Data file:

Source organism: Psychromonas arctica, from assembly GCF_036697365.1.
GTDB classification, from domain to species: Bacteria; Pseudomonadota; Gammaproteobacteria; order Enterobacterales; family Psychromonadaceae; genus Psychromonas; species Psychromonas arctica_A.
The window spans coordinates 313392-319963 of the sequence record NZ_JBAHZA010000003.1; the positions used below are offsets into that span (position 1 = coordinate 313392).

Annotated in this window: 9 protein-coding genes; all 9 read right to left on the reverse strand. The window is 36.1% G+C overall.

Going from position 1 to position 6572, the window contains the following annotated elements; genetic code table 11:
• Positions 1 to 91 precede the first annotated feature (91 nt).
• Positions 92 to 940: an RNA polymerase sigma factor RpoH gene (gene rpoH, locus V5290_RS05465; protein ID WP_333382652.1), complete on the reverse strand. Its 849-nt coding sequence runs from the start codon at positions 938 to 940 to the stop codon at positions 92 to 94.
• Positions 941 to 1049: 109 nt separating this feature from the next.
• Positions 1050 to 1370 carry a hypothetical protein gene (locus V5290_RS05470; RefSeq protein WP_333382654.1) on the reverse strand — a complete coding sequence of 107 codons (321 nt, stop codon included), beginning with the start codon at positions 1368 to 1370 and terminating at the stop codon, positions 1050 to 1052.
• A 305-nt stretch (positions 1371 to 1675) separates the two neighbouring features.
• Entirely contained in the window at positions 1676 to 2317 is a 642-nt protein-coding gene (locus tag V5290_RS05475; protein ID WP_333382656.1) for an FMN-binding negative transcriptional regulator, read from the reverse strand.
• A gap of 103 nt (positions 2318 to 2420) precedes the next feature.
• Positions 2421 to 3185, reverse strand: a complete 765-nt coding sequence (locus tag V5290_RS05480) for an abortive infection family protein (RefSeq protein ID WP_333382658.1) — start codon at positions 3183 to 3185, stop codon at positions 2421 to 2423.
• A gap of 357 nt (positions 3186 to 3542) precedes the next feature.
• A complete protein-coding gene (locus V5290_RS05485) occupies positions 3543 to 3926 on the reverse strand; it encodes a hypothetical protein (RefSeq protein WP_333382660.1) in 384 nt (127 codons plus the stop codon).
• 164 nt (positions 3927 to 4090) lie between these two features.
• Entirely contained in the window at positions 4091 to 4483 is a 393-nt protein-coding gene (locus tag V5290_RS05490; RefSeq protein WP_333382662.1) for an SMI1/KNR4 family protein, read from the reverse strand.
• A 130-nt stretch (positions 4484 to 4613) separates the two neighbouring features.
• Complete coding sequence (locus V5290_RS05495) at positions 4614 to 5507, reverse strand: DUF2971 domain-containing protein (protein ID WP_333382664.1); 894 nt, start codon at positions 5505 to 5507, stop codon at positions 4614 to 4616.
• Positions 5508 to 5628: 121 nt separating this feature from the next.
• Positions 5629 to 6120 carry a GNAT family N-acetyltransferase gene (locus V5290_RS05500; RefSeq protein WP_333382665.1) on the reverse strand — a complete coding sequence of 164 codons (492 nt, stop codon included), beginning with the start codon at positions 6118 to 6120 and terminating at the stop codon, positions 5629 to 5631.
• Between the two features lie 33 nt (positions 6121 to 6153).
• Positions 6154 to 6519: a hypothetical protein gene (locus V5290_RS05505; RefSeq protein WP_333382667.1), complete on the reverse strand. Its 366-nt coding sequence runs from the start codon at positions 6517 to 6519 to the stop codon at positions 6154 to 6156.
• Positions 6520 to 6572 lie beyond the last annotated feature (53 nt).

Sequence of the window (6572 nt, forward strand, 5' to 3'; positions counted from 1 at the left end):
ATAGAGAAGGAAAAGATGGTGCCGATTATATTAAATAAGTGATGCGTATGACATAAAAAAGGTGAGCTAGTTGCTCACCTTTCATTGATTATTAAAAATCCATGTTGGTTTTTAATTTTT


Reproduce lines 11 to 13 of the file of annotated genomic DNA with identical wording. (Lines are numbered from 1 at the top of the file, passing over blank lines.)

• Entirely contained in the window at positions 1676 to 2317 is a 642-nt protein-coding gene (locus tag V5290_RS05475; protein ID WP_333382656.1) for an FMN-binding negative transcriptional regulator, read from the reverse strand.
• A gap of 103 nt (positions 2318 to 2420) precedes the next feature.
• Positions 2421 to 3185, reverse strand: a complete 765-nt coding sequence (locus tag V5290_RS05480) for an abortive infection family protein (RefSeq protein ID WP_333382658.1) — start codon at positions 3183 to 3185, stop codon at positions 2421 to 2423.